Being freshly clean and sober, it felt like my feelings had complete rein over me. Waiting for motivation has been a crucial issue for me. I can still constantly sell myself short by waiting for my feelings to dictate my actions. My feelings have been the guiding forces in my life for many years, so it’s a habit. Only after I realized I wasn’t supposed to feel like doing things in order to do them, did my recovery start to shift. This is the second part to that statement I heard. Now that I understand I can choose to be happier, I need to take actions that contradict my feelings because my feelings in early recovery are wrong.

When I do things I don’t want to do, I rewire my brain the way it is supposed to be wired. Instead of focusing on instant gratification and pleasure-seeking, I train it to achieve long-term goals and more permanent rewards. I’ve found that I can either wait for pain to shape me or I can shape myself before my issue goes there. Doing nothing until doing nothing becomes excessively miserable is always waiting for me.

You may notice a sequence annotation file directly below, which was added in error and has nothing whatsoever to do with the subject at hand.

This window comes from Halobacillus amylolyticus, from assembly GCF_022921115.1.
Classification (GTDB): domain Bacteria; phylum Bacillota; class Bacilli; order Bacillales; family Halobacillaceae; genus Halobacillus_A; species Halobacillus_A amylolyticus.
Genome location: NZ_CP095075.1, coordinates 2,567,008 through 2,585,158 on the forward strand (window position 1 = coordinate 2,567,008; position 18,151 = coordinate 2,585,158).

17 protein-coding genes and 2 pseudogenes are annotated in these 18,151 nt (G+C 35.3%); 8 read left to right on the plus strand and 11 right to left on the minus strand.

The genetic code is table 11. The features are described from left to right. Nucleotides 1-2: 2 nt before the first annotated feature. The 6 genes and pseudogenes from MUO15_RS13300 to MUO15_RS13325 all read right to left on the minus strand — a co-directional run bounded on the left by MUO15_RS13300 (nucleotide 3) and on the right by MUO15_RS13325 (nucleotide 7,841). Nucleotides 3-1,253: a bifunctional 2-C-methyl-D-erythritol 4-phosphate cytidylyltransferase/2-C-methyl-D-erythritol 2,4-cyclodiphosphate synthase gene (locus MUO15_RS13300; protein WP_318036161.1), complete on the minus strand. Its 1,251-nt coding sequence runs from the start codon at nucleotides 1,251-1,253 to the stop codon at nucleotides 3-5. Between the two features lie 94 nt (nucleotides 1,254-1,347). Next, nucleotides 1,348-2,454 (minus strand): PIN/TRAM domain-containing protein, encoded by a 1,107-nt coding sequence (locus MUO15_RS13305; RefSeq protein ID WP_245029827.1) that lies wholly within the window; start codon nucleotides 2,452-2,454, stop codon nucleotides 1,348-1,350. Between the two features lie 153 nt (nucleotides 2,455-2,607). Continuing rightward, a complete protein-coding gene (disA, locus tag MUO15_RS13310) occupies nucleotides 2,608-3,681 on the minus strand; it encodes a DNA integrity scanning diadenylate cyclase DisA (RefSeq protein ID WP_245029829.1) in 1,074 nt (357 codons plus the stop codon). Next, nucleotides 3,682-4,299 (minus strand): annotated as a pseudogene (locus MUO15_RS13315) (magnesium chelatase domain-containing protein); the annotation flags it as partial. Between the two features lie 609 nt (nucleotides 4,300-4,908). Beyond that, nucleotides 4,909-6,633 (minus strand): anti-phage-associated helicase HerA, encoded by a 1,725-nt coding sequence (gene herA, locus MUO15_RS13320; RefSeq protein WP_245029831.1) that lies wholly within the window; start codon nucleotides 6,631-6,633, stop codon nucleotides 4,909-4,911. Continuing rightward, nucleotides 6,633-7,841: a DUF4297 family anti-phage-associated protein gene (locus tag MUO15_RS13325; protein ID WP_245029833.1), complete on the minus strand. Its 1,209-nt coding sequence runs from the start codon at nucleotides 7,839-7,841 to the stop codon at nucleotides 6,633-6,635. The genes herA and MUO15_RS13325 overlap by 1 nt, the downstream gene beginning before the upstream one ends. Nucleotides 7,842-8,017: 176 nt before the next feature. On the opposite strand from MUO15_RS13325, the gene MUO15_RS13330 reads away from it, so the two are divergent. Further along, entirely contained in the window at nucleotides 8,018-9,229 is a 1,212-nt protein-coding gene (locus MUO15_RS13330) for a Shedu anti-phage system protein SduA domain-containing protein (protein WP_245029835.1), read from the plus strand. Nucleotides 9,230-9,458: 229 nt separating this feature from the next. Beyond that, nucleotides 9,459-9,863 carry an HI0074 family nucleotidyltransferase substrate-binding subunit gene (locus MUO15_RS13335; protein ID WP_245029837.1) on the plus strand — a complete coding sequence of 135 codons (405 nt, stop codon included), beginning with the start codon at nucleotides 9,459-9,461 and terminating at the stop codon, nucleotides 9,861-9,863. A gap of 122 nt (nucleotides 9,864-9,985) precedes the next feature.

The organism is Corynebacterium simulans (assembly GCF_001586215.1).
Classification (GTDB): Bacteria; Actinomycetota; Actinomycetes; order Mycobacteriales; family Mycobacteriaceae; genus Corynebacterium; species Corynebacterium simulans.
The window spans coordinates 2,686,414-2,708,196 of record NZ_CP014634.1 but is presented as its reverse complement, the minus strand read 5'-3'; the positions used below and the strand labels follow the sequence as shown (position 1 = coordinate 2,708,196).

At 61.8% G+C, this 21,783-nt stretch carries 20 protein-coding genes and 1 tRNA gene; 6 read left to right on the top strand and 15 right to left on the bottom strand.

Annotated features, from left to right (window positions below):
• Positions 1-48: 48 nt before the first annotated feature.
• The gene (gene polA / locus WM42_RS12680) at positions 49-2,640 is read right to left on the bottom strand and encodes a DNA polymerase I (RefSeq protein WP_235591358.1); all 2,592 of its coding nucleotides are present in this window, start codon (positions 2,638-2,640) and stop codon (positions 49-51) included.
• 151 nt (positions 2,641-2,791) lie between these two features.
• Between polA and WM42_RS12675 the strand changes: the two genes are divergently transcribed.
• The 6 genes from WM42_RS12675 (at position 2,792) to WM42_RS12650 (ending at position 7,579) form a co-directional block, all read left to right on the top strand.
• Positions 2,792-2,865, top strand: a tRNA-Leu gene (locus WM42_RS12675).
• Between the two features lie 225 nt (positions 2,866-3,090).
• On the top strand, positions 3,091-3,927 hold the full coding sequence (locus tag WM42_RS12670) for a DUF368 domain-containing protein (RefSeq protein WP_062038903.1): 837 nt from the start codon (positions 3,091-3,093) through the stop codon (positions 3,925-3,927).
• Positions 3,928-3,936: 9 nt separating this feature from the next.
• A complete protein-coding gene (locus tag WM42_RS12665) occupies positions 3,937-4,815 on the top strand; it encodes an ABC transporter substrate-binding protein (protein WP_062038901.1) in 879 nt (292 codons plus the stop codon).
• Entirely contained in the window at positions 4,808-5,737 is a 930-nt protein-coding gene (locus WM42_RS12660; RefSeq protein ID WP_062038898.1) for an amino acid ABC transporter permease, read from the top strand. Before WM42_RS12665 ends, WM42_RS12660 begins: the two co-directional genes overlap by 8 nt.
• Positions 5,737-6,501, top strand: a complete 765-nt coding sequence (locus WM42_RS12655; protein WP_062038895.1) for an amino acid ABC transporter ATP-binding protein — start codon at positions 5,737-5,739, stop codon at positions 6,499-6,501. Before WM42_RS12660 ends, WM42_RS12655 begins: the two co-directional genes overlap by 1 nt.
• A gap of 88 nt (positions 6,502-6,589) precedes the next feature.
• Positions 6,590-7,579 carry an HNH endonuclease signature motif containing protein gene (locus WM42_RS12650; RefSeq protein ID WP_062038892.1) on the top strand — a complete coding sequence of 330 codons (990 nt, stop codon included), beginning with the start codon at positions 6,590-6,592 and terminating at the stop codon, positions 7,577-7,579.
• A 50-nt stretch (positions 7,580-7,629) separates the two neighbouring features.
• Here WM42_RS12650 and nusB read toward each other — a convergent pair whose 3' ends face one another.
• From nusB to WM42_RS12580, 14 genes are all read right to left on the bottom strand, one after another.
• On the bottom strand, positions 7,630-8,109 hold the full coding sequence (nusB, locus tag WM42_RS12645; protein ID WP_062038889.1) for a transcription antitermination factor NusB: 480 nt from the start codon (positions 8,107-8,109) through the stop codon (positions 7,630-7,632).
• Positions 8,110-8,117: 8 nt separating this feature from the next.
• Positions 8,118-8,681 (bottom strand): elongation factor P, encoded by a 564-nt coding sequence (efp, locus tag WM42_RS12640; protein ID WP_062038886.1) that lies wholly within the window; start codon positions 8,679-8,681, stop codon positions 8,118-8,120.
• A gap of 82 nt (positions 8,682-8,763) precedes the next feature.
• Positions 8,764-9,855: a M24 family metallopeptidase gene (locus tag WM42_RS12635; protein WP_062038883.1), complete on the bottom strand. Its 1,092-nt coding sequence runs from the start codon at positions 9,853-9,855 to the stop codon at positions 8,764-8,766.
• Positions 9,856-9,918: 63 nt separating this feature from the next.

If you’ve ever heard a recovered addict/alcoholic say, “It took me 4 years to (insert accomplishment here),” you’ve likely felt discouraged, maybe even told yourself that it’s normal to take years to feel better in recovery. The truth is, that’s just how long it took them to start taking the right actions in recovery. The big book of Alcoholics Anonymous says that you can act your way into better thinking, but you can’t think your way into better acting. I know that my thinking goes dark very quickly, so if I want to have better thoughts, I’d better take better actions. I did have to act as if I was happy in order to become happier.

The next blow to my chest was realizing how self-centeredness was ruining my life. It took some time for me realize that being self-centered is not only about being greedy, rude or vain. For me, being selfish is literally being centered in myself. It’s important to remember that the ego can go both ways with superiority and inferiority. If people looked at me wrong or ignored me, it meant I was worthless and disliked. I thought I had all this power and people were always thinking about me, when actually, they could have just been having a bad day.

I was only focused on how I felt and how I could get to the next thing I wanted. I didn’t know people thought about anything else. Similar to the way I thought alcohol and drugs made everyone feel like God, I thought everyone else was self-centered. Because I was so focused on me, my feelings really dominated who I was. If I felt miserable, I felt it with my whole body.